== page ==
Below, a snippet from my latest letter to Ritholtz Wealth Management clients…
One of the questions we get repeatedly from clients is about the potential for a crisis and how it will affect their portfolios. It’s a perfectly rational question and completely in-line with how our brains have evolved to think. Our fear of the unknown – and the related ability to make plans for it – is one of the main reasons for the success of our species these last hundred thousand years.
In the context of investing, the fear of a sudden event happening can be unhealthy and counterproductive if we allow our imaginations to run wild. By definition, a crisis is a surprise of sorts – for if it had been adequately foreseen, preparations would have been such that it would not have occurred in the first place.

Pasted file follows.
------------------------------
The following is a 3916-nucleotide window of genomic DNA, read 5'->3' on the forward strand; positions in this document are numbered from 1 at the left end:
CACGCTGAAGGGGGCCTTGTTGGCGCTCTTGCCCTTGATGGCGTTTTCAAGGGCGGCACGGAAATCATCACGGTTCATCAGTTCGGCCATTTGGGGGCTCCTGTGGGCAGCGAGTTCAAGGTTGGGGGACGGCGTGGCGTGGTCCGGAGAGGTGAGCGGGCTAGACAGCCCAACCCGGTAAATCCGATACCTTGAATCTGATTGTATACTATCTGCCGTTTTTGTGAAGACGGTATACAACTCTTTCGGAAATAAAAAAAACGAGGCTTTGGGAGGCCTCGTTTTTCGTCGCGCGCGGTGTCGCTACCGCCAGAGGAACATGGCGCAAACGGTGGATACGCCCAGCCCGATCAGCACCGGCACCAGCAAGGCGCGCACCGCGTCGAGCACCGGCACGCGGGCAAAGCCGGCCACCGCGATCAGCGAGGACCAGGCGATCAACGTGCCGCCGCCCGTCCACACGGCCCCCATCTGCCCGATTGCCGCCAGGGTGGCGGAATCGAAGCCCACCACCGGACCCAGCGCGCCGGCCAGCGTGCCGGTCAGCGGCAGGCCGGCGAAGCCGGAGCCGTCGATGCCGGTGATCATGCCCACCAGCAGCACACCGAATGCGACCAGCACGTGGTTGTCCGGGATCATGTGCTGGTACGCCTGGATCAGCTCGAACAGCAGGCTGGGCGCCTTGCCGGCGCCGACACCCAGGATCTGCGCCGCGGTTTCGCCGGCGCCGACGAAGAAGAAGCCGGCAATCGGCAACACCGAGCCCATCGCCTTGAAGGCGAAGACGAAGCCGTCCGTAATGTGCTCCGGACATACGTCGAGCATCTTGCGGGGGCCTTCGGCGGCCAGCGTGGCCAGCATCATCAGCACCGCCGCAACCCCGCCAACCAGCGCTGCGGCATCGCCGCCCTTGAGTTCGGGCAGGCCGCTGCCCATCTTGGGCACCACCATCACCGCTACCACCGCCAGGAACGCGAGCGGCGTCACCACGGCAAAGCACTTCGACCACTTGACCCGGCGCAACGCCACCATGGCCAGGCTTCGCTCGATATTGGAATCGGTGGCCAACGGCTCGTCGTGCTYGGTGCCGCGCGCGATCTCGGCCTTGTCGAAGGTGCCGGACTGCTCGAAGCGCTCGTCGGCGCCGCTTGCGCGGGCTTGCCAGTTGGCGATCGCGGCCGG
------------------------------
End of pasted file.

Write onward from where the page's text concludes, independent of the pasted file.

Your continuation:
At Ritholtz Wealth Management, we do not spend a lot of time attempting to divine the nature and timing of the next crisis. For one thing, we know from history (and present) that no one can actually do this, at least not more than once. For another, even if we could pinpoint the coming of a major event, we’d be unable to take the next step further and predict precisely what the market’s response might be.
If you’re interested in learning more about our practice and how we work with investors, get in touch!